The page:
Education, Guest Blog

How COVID-19 Has Impacted LGBTQ+ Asylum Seekers in the United States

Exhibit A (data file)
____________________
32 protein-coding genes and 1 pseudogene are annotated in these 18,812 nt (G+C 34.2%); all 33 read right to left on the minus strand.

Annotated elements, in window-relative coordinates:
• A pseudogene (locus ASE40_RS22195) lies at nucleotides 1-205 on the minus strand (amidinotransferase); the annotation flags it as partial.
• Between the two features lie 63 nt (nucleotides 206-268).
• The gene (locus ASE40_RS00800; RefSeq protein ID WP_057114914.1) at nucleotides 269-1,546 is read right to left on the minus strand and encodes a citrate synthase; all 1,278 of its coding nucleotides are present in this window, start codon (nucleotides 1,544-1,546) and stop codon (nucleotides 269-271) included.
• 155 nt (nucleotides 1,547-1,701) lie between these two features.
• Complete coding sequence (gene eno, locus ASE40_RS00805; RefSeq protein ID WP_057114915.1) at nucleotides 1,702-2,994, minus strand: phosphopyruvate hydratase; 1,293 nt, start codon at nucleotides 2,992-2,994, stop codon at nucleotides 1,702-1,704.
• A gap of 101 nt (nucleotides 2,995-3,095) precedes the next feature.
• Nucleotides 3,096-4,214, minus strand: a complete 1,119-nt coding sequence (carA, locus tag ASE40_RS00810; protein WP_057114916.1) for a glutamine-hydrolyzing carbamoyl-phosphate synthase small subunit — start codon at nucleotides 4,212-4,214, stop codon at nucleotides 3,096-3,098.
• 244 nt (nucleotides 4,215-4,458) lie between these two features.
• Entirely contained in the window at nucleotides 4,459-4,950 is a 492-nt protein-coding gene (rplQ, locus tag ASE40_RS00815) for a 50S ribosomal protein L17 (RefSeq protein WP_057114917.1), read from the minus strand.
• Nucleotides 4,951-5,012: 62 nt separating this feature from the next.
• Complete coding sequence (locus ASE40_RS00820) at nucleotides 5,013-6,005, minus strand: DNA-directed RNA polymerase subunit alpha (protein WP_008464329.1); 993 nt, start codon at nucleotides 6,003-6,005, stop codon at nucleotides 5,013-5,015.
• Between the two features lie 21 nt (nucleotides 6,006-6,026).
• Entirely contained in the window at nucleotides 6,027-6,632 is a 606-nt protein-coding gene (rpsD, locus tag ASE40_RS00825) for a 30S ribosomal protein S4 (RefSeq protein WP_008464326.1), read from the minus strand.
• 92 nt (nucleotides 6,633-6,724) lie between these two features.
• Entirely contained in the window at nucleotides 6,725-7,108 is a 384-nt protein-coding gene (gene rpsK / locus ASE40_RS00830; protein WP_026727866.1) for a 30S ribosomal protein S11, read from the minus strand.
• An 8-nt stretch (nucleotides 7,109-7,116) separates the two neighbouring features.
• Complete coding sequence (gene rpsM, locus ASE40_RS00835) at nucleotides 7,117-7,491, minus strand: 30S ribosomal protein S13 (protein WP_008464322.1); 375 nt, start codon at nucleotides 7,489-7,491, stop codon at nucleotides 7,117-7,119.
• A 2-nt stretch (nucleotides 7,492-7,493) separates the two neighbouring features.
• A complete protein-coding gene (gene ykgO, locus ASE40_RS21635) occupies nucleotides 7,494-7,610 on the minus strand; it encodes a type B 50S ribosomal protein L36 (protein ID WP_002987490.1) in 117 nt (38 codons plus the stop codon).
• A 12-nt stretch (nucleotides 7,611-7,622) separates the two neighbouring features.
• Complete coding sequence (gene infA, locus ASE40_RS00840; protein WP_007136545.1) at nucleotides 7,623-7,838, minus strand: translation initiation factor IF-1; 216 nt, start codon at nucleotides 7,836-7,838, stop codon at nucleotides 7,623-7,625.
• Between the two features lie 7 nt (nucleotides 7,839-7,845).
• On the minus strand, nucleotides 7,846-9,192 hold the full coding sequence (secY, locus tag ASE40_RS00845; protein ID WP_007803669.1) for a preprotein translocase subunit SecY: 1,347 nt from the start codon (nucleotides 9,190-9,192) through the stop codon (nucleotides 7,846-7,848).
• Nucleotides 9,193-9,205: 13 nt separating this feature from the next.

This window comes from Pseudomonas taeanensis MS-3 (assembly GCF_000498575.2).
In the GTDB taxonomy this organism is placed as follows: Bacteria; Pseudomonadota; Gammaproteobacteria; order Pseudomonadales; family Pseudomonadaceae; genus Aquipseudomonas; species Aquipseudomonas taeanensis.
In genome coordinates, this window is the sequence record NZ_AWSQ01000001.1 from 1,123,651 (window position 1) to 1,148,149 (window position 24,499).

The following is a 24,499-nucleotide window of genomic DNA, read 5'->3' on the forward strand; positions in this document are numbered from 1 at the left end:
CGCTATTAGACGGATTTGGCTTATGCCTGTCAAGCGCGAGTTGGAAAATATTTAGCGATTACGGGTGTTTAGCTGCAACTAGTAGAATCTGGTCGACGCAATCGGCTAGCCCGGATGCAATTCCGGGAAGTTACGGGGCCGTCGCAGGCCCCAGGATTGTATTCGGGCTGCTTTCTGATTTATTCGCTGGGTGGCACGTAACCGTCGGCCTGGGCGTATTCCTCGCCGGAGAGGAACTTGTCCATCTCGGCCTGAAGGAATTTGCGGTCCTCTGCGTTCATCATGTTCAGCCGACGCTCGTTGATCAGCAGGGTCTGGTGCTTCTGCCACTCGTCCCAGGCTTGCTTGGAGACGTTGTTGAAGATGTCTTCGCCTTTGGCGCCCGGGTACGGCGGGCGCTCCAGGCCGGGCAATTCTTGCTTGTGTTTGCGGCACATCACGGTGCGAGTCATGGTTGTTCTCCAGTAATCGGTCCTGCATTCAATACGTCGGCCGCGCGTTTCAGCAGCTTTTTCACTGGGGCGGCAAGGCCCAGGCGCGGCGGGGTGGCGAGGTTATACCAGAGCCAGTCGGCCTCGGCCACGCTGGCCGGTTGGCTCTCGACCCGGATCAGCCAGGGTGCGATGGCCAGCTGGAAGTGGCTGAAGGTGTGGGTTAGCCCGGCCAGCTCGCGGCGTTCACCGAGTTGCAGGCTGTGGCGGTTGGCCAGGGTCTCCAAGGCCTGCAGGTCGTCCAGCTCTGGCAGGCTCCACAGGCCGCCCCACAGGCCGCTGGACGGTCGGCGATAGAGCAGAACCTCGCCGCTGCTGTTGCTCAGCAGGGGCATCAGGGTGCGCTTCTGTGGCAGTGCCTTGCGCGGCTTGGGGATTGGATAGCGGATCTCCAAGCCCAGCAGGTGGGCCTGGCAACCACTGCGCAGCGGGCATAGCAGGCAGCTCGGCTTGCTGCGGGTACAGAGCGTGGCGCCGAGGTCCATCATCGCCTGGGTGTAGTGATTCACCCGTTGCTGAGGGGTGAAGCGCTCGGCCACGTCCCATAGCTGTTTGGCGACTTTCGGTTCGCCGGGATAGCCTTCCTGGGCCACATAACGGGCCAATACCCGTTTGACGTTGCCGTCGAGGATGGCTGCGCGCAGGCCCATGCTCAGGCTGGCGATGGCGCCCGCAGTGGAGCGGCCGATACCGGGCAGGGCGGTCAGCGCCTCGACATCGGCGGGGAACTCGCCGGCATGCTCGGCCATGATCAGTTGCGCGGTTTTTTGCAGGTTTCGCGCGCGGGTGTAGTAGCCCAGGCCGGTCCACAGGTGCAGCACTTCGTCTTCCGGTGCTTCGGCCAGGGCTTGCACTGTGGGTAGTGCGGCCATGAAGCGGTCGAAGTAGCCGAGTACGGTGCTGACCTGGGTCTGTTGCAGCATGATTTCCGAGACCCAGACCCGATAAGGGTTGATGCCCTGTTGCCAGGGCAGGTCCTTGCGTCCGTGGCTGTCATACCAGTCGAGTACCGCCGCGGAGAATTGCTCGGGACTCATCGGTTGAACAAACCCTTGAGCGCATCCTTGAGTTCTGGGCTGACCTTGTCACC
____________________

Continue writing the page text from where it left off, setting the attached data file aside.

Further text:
[vc_row][vc_column][vc_custom_heading text=”Guest Blog Post by Amber Hanke, 2020 InReach Summer Intern” font_container=”tag:h3|text_align:center|color:%230c0000″ use_theme_fonts=”yes”][vc_separator][vc_column_text]While the coronavirus health crisis has impacted people across the globe, already vulnerable populations have been the most heavily affected. According to the United Nations, “Women, children, people with disabilities, the marginalized, and the displaced are . . . most at risk of suffering devastating losses from COVID-19.” As it currently stands, the United States leads the world in coronavirus cases. As of July 31, there are a total of 4,405,932 cases and 150,283 deaths, according to the CDC. The lack of response to this health crisis from the United States has heavily impacted LGBTQ+ asylum seekers. [/vc_column_text][/vc_column][/vc_row][vc_row][vc_column][vc_custom_heading text=”The Impact of COVID-19 on the LGBTQ+ Community in the United States” font_container=”tag:h4|text_align:center|color:%234892da” use_theme_fonts=”yes”][vc_column_text]The LGBTQ+ community is at a higher risk for contracting COVID-19 due to many factors. The work status of LGBTQ+ individuals heavily impacts them, since many are essential workers, and the poverty rate in the LGBTQ+ community tends to be higher. According to the Human Rights Campaign, “Nearly one in ten LGBTQ people are unemployed and are more likely to live in poverty than straight and cisgender people.” COVID-19 has also caused many people to lose their jobs which results in a lack of healthcare coverage and options. Additionally, LGBTQ+ youths are more likely to experience homelessness, making it harder to receive healthcare and follow the World Health Organization’s guidance. Lastly, LGBTQ+ individuals tend to experience higher rates of social isolation, the negative effects of which are being further compounded with social distancing measures.[/vc_column_text][/vc_column][/vc_row][vc_row][vc_column][vc_custom_heading text=”The Impact of COVID-19 on Asylum Seekers in the United States” font_container=”tag:h4|text_align:center|color:%234892da” use_theme_fonts=”yes”][vc_column_text]The Migrant Protection Protocols Program, also referred to as the “Remain in Mexico” policy, has forced many asylum-seekers to stay in camps along the US-Mexico border. It is difficult for many asylum seekers to follow WHO guidance in these camps for a variety of reasons. Firstly, the overcrowding in the camps presents significant obstacles to effective social distancing. Secondly, the water and sanitation infrastructure in these camps is very limited. Many camps lack clean running water. Asylum seekers who make it into the United States are kept in detention centers which are also heavily impacted by COVID-19 because they do not provide access to basic hygienic items such as soap and are not equipped to support social distancing; some asylum seekers have even been charged to buy hygienic items in the centers. Additionally, asylum seekers in detention centers are in limbo because court proceedings have been postponed with no date when they will return. [/vc_column_text][/vc_column][/vc_row][vc_row][vc_column][vc_custom_heading text=”The Impact of COVID-19 on LGBTQ+ Asylum Seekers in the United States” font_container=”tag:h4|text_align:center|color:%234892da” use_theme_fonts=”yes”][vc_column_text]At the intersection of vulnerabilities related to gender identity and sexual orientation, migration, and race, LGBTQ+ asylum seekers have been especially vulnerable during the current health crisis. One particular concern is how healthcare providers may discriminate against LGBTQ+ individuals and refuse to provide affirming care or may discriminate against migrant populations. In both cases, the double vulnerability of LGBTQ+ asylum seekers means they will be left at a disadvantage and be substantially less safe. Another particular concern relates to conditions within detention centers, “For LGBTQ asylum seekers who fled homophobic and transphobic violence perpetrated by civilians in their home countries, being detained with these same civilians in shelters can pose a substantial risk of harm.” Additionally, health care within the United States is expensive and many, particularly vulnerable people, are unable to access necessary care. Some doctors also only have virtual appointments during this time, making it even more difficult to access critical care. [/vc_column_text][/vc_column][/vc_row][vc_row][vc_column][vc_custom_heading text=”Conclusion” font_container=”tag:h4|text_align:center|color:%234892da” use_theme_fonts=”yes”][vc_column_text]The coronavirus has directly and indirectly impacted thousands of people around the world. But it’s clear that the negative impacts have hit some communities more than others. The intersectional identity of LGBTQ+ asylum seekers has caused them to face even more struggles during this pandemic including harassment, lack of hygiene options, lack of healthcare, expenses, postponed hearings, and many more. Nonprofits and volunteers are working hard to address the needs of LGBTQ+ asylum seekers, but more help is still needed in order to help everyone.[/vc_column_text][/vc_column][/vc_row][vc_row][vc_column][vc_separator][/vc_column][/vc_row]

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